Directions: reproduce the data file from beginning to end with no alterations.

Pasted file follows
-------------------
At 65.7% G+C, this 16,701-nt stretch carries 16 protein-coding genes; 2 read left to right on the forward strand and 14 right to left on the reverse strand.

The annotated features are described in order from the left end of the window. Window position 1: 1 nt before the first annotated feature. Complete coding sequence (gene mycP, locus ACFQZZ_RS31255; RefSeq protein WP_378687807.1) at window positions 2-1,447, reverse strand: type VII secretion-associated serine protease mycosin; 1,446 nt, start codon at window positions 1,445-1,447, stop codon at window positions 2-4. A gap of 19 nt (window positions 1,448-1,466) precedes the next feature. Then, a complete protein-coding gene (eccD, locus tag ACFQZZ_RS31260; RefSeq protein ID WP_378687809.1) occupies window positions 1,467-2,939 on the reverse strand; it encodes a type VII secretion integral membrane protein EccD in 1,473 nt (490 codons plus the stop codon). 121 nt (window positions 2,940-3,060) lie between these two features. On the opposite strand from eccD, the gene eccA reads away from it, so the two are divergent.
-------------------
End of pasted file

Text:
At 65.7% G+C, this 16,701-nt stretch carries 16 protein-coding genes; 2 read left to right on the forward strand and 14 right to left on the reverse strand.

The annotated features are described in order from the left end of the window. Window position 1: 1 nt before the first annotated feature. Complete coding sequence (gene mycP, locus ACFQZZ_RS31255; RefSeq protein WP_378687807.1) at window positions 2-1,447, reverse strand: type VII secretion-associated serine protease mycosin; 1,446 nt, start codon at window positions 1,445-1,447, stop codon at window positions 2-4. A gap of 19 nt (window positions 1,448-1,466) precedes the next feature. Then, a complete protein-coding gene (eccD, locus tag ACFQZZ_RS31260; RefSeq protein ID WP_378687809.1) occupies window positions 1,467-2,939 on the reverse strand; it encodes a type VII secretion integral membrane protein EccD in 1,473 nt (490 codons plus the stop codon). 121 nt (window positions 2,940-3,060) lie between these two features. On the opposite strand from eccD, the gene eccA reads away from it, so the two are divergent.